NOTE: GrowthBeat -- VentureBeat's provocative new marketing-tech event -- is a week away! We've gathered the best and brightest to explore the data, apps, and science of successful marketing. Get the full scoop here, and grab your tickets while they last.
Apple’s Pandora-killer cometh — finally?
After being rumored for months (and reportedly suffering from plenty of delays), Apple is making a big push to settle licensing deals for its Internet radio service in time for its Worldwide Developers Conference next week, both the New York Times and CNet are reporting.
Dubbed “iRadio” by Apple press, the service is expected to function much like Pandora or Spotify’s Radio feature. It’ll likely let you personalize music streams based on specific artists, as well as your current music library. There’s also word that Apple has managed to finagle lower licensing rates from music publishers by giving them a cut from other revenue streams (on top of the money publishers get from iTunes sales). Ultimately, iRadio could end up being a great thing for labels (but not so much for existing Internet radio services).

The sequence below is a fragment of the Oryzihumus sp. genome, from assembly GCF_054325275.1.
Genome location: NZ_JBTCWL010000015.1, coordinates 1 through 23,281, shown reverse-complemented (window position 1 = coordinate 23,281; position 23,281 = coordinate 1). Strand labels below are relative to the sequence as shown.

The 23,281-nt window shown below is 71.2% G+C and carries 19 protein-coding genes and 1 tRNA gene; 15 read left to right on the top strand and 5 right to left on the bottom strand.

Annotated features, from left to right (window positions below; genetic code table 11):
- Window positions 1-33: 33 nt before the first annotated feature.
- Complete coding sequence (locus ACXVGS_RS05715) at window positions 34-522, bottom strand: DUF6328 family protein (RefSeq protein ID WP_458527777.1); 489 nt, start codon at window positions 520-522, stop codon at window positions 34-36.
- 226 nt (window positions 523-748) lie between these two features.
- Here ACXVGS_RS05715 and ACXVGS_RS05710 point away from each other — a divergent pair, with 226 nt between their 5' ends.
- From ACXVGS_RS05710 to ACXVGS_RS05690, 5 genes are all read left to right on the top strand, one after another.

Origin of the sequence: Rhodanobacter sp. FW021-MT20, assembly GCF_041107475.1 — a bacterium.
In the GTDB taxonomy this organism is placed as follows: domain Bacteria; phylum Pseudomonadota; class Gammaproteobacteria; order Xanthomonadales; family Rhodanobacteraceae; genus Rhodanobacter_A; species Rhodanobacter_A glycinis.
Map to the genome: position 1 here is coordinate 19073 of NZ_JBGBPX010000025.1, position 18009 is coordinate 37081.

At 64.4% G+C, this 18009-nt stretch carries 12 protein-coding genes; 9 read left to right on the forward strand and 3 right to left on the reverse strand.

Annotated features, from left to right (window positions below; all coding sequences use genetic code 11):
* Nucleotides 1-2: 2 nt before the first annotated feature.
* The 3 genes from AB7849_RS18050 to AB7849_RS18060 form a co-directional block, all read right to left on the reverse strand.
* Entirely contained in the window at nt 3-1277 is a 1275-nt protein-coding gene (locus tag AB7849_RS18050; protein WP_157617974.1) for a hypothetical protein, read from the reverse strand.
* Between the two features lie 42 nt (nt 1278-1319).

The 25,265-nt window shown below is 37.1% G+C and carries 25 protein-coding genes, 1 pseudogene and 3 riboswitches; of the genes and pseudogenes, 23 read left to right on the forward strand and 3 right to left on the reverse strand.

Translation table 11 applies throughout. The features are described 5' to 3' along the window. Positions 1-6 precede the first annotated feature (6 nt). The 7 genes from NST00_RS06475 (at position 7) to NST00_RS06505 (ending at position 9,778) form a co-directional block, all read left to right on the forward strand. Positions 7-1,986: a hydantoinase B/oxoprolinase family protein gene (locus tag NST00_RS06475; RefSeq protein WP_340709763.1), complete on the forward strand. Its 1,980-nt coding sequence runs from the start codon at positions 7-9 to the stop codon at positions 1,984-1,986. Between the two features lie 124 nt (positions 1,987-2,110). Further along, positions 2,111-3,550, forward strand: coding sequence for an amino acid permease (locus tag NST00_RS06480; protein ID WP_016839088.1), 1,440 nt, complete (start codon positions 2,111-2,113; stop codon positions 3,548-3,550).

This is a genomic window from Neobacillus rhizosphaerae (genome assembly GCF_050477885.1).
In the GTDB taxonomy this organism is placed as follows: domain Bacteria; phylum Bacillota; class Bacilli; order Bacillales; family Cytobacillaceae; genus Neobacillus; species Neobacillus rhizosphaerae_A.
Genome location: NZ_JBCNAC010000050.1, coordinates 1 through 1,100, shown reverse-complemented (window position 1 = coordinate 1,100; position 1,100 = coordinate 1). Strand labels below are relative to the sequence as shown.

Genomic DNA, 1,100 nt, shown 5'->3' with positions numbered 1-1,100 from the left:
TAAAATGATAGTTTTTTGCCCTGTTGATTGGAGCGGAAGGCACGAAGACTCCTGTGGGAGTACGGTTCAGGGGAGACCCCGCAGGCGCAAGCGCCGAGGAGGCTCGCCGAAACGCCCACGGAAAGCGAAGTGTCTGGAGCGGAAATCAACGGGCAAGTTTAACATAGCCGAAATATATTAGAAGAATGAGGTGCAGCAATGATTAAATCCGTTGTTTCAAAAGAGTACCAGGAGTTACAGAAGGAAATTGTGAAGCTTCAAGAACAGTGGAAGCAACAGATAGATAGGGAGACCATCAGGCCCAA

Apple finalized a deal with Warner Music Group today, the first to include both music recording and publishing (which is responsible for songwriting rights), a source tells CNet. The company has also scored recorded music rights from Universal, and it’s still in talks with Sony Music Entertainment and its publishing subsidiary Sony A/TV.
Google launched its own music streaming service, Google Play Music “All Access,” at its developer conference last month. That service offers both unlimited access to Google Play’s music library, in addition to personalized Internet radio. Ultimately though, that lead won’t matter much — Apple has an entrenched audience of music buyers with iTunes, and it wouldn’t take much to convince them to jump on an unlimited music service.